Despite first party insurance policies generally requiring cooperation from an insured in the investigation of a claim, insurers can no longer rely on the failure to cooperate as a defense in a claim for first party insurance benefits in Colorado unless certain conditions are met.
On July 2, 2020, Colorado Governor Jared S. Polis signed House Bill 20-1290 which addresses the ability of an insurer to use a failure to cooperate defense in an action where the insured has made a claim for benefits under an insurance policy. This bill bars an insurer from raising the failure to cooperate unless the following conditions are met:
- The insurer submitted a written request to the insured or the insured’s representative for the information (via electronic means if consent was given by insured or insured’s representative, or via certified mail);
- The information is not available to the insurer without the assistance of the insured;
- The written request provides the insured 60 days to respond;
- The written request is for information a reasonable person would determine the insurer needs to adjust the claim filed by the insured or to prevent fraud; and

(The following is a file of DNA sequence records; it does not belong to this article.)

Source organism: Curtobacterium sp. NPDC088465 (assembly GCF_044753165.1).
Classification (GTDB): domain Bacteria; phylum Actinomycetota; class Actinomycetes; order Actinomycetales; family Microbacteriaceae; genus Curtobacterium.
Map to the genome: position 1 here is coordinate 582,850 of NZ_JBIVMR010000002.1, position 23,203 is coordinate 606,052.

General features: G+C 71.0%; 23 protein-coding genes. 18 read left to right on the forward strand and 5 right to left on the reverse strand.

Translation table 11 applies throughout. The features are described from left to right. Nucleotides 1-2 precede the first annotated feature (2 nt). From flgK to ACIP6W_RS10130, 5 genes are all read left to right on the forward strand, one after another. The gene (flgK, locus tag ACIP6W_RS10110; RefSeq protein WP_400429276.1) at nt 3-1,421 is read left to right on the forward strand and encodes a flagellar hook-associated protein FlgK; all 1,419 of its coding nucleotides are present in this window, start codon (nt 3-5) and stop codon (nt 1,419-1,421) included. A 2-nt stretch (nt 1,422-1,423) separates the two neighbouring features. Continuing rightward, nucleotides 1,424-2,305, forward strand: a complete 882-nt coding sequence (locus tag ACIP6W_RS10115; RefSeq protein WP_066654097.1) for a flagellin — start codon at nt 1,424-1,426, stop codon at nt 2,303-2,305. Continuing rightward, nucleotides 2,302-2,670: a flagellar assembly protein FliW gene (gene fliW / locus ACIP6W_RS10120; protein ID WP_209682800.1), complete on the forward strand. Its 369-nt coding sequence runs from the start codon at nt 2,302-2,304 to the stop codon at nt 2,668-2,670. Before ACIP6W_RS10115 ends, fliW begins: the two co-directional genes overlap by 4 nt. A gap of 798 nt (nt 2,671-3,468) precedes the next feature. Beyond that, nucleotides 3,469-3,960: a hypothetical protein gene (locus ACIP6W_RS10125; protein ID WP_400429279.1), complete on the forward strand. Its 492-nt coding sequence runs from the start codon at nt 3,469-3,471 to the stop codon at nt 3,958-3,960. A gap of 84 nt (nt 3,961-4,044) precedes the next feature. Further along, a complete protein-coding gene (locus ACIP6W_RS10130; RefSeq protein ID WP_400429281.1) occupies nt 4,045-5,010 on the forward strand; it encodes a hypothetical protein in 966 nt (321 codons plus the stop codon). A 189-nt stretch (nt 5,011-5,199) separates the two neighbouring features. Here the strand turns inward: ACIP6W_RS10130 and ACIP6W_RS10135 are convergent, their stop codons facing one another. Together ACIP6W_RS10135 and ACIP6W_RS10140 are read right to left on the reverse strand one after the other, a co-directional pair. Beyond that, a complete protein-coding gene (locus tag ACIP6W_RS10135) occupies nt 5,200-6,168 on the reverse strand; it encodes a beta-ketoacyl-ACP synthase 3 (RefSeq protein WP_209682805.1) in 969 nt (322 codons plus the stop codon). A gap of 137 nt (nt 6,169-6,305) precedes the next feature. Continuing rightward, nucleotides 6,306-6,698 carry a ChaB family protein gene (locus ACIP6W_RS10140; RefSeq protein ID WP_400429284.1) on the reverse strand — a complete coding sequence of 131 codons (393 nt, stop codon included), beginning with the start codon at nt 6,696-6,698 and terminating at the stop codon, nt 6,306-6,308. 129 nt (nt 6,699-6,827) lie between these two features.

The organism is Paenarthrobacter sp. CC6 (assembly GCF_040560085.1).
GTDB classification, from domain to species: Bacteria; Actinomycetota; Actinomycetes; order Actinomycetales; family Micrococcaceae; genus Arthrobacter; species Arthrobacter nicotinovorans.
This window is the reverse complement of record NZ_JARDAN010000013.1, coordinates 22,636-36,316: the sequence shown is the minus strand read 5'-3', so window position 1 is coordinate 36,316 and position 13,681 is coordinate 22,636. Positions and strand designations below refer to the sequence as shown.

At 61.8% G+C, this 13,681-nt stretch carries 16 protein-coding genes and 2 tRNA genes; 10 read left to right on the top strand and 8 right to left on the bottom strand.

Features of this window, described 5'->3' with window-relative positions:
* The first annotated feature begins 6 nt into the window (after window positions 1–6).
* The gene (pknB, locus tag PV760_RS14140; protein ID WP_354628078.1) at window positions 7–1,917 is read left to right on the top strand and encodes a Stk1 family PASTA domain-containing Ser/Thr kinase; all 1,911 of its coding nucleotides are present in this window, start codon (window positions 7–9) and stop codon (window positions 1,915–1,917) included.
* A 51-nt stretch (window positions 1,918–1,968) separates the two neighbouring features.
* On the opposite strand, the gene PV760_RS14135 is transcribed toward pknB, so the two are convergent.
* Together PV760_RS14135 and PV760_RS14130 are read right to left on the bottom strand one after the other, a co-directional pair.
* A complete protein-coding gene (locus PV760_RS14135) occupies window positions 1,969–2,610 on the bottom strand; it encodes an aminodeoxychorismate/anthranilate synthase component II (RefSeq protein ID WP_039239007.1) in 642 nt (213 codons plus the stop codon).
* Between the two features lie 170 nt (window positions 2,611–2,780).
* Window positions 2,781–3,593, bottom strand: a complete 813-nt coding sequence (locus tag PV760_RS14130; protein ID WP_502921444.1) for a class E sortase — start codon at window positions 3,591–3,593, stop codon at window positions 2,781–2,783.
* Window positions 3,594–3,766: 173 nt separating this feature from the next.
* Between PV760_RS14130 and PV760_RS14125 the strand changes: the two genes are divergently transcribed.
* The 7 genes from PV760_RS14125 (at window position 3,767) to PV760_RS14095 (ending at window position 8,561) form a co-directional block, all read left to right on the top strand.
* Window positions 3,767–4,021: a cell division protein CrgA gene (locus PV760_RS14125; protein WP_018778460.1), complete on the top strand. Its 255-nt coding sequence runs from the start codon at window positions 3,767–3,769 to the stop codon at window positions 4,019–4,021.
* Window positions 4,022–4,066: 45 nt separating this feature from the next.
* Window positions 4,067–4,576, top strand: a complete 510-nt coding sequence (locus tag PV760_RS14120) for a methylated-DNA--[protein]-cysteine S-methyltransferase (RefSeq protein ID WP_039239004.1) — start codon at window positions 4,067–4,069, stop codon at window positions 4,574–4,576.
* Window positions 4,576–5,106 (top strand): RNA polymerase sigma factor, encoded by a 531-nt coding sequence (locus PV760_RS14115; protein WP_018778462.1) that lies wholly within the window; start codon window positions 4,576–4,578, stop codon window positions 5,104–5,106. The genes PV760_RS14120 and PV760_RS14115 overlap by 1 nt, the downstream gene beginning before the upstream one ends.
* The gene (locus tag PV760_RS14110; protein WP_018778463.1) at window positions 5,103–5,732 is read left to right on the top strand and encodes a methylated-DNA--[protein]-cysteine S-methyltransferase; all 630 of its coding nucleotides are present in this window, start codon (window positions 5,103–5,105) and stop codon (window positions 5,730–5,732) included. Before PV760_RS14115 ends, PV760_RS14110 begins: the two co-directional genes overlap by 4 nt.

- The insurer gives the insured an opportunity to cure, which must:
- Provide written notice to the insured of the alleged failure to cooperate, describing with particularity the alleged failure within 60 days after the alleged failure; and
- Allow the insured 60 days after receipt of the written notice to cure the alleged failure to cooperate.
Reprinted courtesy of Gordon & Rees attorneys Christine Kroupa, John Palmeri and Katelyn Werner
Ms. Kroupa may be contacted at firstname.lastname@example.org
Mr. Palmeri may be contacted at email@example.com
Ms. Werner may be contacted at firstname.lastname@example.org